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I saw the following Python documentation which says that "define variables in a Class" will be class variables:

"Programmer's note: Variables defined in the class definition are class variables; they are shared by all instances. "

but as I wrote sample code like this:

class CustomizedMethods(object):
    class_var1 = 'foo'
    class_var2 = 'bar'

cm1 = CustomizedMethods()
cm2 = CustomizedMethods()
print cm1.class_var1, cm1.class_var2 #'foo bar'
print cm2.class_var1, cm2.class_var2 #'foo bar'
cm2.class_var1, cm2.class_var2 = 'bar','for'
print cm1.class_var1, cm1.class_var2 #'foo bar' #here not changed as my expectation
print cm2.class_var1, cm2.class_var2 #'bar foo' #here has changed but they seemed to become instance variables.

I'm confused since what I tried is different from Python's official documentation.

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5 Answers

up vote 4 down vote accepted

When you assign an attribute on the instance, it is assigned on the instance, even if it previously existed on the class. At first, class_var1 and class_var2 are indeed class attributes. But when you do cm1.class_var1 = "bar", you are not changing this class attribute. Rather, you are creating a new attribute, also called class_var1, but this one is an instance attribute on the instance cm1.

Here is another example showing the difference, although it still may be a bit tough to grasp:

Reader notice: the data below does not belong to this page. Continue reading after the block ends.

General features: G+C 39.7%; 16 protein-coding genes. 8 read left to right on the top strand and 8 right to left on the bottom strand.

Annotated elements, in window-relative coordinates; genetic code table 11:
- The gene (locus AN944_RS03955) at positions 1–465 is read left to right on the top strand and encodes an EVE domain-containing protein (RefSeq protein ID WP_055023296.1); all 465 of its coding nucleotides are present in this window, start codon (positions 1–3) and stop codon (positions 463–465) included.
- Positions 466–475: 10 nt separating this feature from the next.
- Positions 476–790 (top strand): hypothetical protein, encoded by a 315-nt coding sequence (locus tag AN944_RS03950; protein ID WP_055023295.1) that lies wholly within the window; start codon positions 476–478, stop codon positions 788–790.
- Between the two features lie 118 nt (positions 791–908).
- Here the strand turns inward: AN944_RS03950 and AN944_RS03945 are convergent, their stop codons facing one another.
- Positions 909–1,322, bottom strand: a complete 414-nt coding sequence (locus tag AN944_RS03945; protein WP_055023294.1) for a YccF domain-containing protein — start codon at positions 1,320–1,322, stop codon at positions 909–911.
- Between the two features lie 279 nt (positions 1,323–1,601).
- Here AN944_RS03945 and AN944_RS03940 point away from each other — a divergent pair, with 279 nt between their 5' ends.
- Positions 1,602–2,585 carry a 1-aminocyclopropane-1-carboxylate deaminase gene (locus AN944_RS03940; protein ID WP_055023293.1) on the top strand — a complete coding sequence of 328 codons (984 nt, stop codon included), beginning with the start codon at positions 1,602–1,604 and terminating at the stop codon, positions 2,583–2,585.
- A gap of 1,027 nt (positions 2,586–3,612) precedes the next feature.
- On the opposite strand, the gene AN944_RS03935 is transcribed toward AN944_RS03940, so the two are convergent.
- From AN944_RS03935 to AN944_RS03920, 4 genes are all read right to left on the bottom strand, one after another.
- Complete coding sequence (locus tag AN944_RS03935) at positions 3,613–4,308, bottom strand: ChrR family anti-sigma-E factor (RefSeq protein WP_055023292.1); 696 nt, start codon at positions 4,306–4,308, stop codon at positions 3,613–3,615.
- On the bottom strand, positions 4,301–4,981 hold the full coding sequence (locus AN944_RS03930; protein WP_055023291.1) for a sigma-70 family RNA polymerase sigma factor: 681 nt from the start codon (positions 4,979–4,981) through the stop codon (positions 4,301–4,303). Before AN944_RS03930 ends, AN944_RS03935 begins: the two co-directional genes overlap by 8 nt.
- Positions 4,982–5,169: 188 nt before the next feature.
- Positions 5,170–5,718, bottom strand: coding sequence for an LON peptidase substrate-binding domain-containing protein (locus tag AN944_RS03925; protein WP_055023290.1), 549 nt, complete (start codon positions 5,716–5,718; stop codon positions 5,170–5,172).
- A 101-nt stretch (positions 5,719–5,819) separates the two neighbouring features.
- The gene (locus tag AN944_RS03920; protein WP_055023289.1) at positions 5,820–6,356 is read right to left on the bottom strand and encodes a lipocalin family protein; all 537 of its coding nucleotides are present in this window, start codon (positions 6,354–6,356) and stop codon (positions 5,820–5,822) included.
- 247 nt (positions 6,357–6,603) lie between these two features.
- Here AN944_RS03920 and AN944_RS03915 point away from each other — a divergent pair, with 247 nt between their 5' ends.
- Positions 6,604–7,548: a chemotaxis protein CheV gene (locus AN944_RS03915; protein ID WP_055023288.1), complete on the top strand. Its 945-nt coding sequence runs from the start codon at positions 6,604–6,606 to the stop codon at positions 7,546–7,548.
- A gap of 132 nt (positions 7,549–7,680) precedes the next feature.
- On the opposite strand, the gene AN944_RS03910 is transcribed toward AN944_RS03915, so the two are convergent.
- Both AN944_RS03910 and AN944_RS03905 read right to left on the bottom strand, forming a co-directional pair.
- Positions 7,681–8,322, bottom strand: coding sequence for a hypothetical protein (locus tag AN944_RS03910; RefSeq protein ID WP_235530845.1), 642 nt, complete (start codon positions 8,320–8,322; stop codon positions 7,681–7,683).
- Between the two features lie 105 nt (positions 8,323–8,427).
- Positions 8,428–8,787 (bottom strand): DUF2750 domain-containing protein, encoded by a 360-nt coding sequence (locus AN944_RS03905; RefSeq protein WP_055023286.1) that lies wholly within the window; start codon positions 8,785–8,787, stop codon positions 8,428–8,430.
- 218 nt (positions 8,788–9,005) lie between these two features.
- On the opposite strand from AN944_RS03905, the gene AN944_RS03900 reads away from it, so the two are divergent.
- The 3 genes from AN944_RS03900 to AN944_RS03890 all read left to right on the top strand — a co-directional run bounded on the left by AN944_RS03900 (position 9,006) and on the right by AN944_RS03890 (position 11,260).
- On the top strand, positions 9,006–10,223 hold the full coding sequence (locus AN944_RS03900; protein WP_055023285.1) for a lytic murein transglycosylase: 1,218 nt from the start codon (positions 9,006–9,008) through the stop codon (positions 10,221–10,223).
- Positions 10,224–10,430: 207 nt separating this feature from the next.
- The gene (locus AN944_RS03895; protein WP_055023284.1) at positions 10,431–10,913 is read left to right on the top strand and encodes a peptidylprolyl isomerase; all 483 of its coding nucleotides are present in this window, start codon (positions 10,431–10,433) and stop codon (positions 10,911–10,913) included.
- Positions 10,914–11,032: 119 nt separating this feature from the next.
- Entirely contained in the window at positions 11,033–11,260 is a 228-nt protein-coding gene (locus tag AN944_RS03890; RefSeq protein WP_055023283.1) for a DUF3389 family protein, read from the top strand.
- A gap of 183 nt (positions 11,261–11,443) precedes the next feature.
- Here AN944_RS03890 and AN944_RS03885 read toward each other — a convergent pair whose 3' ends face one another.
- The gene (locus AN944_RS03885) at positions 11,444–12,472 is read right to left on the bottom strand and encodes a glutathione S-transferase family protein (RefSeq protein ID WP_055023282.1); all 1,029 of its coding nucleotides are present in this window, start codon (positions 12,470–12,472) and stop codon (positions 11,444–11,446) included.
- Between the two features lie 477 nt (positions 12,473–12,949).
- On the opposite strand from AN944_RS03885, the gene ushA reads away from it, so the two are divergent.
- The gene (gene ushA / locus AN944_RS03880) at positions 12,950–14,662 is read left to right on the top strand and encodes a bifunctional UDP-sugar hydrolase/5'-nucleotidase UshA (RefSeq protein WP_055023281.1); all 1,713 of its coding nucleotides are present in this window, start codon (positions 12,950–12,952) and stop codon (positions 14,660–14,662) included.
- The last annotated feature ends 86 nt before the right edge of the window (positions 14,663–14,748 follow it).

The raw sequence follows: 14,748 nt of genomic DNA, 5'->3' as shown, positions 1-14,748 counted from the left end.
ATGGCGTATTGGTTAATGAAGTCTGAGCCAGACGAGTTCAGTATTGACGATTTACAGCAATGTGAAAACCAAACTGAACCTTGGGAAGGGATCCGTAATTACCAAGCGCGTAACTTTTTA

>>> class A(object):
...     var = []
>>> a = A()
>>> a.var is A.var
True
>>> a.var = []
>>> a.var is A.var
False

At first, a.var is A.var is true (i.e., they are the same object): since a doesn't have it's own attribute called var, trying to access that goes through to the class. After you give a its own instance attribute, it is no longer the same as the one on the class.

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You're assigning attributes on the instances, so yes, they become instance variables at that point. Python looks for attributes on whatever object you specify, then if it can't find them there, looks up the inheritance chain (to the class, the class's parents, etc.). So the attribute you assign on the instance "shadows" or "hides" the class's attribute of the same name.

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Strings are immutable, so the difference between a class and instance variable isn't as noticable. For immutable variables in a class definition, the main thing to notice is less use of memory (i.e., if you have 1,000 instances of CustomizedMethods, there's still only one instance of the string "foo" stored in memory.)

However, using mutable variables in a class can introduce subtle bugs if you don't know what you're doing.

Consider:

class CustomizedMethods(object):
    class_var = {}

cm1 = CustomizedMethods()
cm2 = CustomizedMethods()

cm1.class_var['test'] = 'foo'
print cm2.class_var
  'foo'

cm2.class_var['test'] = 'bar'
print cm1.class_var
   'bar'
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When you reassigned the cm2 variables, you created new instance variables that "hid" the class variables.

>>> CustomizedMethods.class_var1 = 'one'
>>> CustomizedMethods.class_var2 = 'two'
>>> print cm1.class_var1, cm1.class_var2
one two
>>> print cm2.class_var1, cm2.class_var2
bar for
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Try to

print cm1.__dict__ 
print cm2.__dict__ 

it will be enlightning...

When you ask cm2 for an attribute it first looks among the attributes of the instance (if one matches the name) and then if there is no matching attribute among the class attributes.

So class_var1 and class_var2 are the names of the class attributes.

Try also the following:

cm2.__class__.class_var1 = "bar_foo" 
print cm1.class_var1 

what do you expect?

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